What is sex therapy and what can it help with?
Sex therapy is a form of counselling which explores mental and emotional issues that may be causing sexual challenges. Sex therapy may help if you have concerns about sex, sexuality, sexual performance or relationships.
Qualified sex therapists are professionals who have been trained in areas related to sex, sexuality, gender, pleasure and reproduction and are comfortable talking about sex.
Sex therapists know about the many factors that intersect in a person’s life that impact on sex. They will look at all the factors to find out what is happening in your life to try to help identify and resolve your concerns.
“While you might see a doctor about erectile dysfunction, a sex therapist will look at the potential psychological factors behind it,” psychosexual therapist Christopher Brett-Renes says.
How can a sex therapist help you?
A sex therapist may be able to help you work through any psychological concerns related to:
- Sexual performance, such as erectile dysfunction, delayed or premature ejaculation
- Relationships, including opposing sex drives (libidos) and open and closed relationships
- ‘Coming out’
- Transitioning for transgender people
- Sexual trauma
- Sexually transmitted infections, including newly diagnosed HIV
- Reproductive health, including pregnancy, abortion, miscarriage, infertility and IVF
- Low sex drive (low libido)
- Kinks and fetishes
Sex therapists often specialise in one or more of the above. They may refer you to another therapist who has more experience in supporting people with your particular concern.
You should also talk to your GP about your physical health to find out if there are any medically treatable reasons for your condition.
What does sex therapy involve?
A sex therapy session is just like a counselling session. Your sex therapist will talk with you about your main concerns and ask questions about other areas of your life, such as your home life, family and work.
Brett-Renes says some concerns may only need six-to-eight sessions to be resolved, but for more complex presenting issues, sessions may continue for more than a year.
“Building trust with your sex therapist can take time, because we’re talking about sex and admitting that you've got fault in the bedroom can take a bit to get comfortable with,” Brett-Renes says.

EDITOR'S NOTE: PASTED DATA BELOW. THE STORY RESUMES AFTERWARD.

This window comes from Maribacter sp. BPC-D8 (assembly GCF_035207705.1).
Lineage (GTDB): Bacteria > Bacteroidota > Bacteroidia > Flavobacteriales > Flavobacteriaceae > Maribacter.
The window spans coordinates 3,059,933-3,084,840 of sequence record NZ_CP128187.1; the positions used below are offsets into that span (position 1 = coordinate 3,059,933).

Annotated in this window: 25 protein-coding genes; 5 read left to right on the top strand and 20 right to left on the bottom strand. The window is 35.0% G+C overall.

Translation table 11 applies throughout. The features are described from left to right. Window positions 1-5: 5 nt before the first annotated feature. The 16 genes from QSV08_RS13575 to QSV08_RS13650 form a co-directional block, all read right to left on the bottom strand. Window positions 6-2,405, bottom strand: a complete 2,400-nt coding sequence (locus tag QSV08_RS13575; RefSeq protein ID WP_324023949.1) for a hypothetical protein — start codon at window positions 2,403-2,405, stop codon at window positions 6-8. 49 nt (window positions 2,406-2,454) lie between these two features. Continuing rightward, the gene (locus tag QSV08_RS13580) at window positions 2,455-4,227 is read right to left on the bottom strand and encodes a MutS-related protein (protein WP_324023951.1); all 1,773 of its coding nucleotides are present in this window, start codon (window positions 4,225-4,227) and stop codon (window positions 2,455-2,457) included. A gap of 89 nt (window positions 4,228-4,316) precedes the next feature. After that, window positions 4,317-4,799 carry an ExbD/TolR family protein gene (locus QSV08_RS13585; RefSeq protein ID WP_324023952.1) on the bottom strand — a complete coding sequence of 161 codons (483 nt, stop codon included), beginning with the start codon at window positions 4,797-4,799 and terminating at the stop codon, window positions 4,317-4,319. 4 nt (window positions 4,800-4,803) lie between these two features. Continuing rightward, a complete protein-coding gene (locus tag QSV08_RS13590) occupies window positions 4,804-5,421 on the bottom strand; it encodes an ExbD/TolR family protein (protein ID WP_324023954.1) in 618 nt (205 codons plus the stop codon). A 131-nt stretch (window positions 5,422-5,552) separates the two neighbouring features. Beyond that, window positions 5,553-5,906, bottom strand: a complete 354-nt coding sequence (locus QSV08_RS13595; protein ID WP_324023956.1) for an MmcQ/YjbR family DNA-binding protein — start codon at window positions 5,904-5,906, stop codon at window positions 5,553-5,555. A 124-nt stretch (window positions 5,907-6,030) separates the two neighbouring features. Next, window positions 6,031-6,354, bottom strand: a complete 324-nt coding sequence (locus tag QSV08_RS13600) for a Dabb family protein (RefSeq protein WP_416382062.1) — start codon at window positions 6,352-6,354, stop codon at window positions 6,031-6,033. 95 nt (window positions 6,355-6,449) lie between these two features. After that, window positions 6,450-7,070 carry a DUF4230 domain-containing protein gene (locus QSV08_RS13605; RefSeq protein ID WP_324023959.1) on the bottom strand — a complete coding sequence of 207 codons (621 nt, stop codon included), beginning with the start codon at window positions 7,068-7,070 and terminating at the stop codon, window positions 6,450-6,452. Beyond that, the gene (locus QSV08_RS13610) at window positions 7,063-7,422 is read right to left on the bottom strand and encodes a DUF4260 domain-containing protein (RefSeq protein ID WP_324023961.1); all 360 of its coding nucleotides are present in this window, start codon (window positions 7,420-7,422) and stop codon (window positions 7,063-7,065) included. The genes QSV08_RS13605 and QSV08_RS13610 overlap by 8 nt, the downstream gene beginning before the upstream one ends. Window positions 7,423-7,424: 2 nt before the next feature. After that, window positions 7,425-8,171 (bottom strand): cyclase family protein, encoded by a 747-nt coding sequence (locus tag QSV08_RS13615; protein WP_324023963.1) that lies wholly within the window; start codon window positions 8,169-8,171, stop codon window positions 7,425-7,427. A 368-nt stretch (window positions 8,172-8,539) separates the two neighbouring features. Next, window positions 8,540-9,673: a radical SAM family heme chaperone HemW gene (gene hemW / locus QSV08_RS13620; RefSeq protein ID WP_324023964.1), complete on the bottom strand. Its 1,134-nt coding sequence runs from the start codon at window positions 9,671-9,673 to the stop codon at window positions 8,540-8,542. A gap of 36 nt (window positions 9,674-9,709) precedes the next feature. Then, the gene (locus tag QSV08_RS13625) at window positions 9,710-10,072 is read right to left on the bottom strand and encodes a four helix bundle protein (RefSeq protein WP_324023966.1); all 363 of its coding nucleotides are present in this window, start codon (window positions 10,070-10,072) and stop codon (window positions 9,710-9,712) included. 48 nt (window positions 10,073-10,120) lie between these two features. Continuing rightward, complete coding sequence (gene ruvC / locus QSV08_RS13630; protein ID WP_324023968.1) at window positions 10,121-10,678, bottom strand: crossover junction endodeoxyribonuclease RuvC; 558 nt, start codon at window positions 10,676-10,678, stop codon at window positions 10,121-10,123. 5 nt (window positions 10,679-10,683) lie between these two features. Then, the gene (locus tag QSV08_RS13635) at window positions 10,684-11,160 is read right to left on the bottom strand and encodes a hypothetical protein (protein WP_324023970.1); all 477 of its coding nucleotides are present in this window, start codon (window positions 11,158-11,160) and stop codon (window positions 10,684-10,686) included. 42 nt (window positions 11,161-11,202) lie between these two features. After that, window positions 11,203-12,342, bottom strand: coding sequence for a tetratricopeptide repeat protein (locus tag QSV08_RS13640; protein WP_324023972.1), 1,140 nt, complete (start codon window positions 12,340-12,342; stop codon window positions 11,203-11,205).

Do you have sex in sex therapy?
No. It’s important to know there is no physical contact during a sex therapy session. You should not be asked to touch or show any part of your body, or asked to demonstrate any issues you are having, such as erectile disfunction.
Should your partner attend your sex therapy sessions with you?
Maybe. It might be beneficial for your partner to attend your sex therapy sessions with you. Having your partner involved in the process may help reduce their stress and any feelings they have about being the cause of your issues.
Your partner will also be able to listen to recommendations from your sex therapist and work with you on these, which may help progress your therapy faster.
You should ask your sex therapist about whether your partner should attend with you.
How to find a sex therapist
You can search the Society of Australian Sexologists online member database for accredited sex therapists in some states.
Your local sexual health clinic may also have a sex therapist you can see or be able to direct you to local practitioners.
When looking for a sex therapist, it may be important to ask:
- Whether they are accredited or have tertiary qualifications in sexual health or similar fields
- If they specialise or have experience with your specific concern
- Whether they have experience with people from diverse backgrounds
You don’t need a referral from your GP to see a sex therapist.
Are sex therapists accredited?
Not always. A sex therapist should be accredited with an appropriate counselling, psychology or social work professional body. But sex therapy is currently a self-regulated support service in Australia. That means practitioners do not need to be accredited to call themselves a sex therapist.
There is a movement to have the industry accredited, to provide clients with a level of assurance that the person they are seeing for therapy has met a minimum standard of training in the field.
Practitioners can undergo postgraduate study and professional training and apply to become accredited with the Society of Australian Sexologists, the peak body for sex therapists and sexual educators in Australia.
Do sex therapists offer telehealth sessions?
Yes. Just like other health professionals, many sex therapists will be able to consult with you through telehealth via a phone or video call.
Telehealth might be a good option for you if you can’t find a sex therapist near to you or visit a clinic.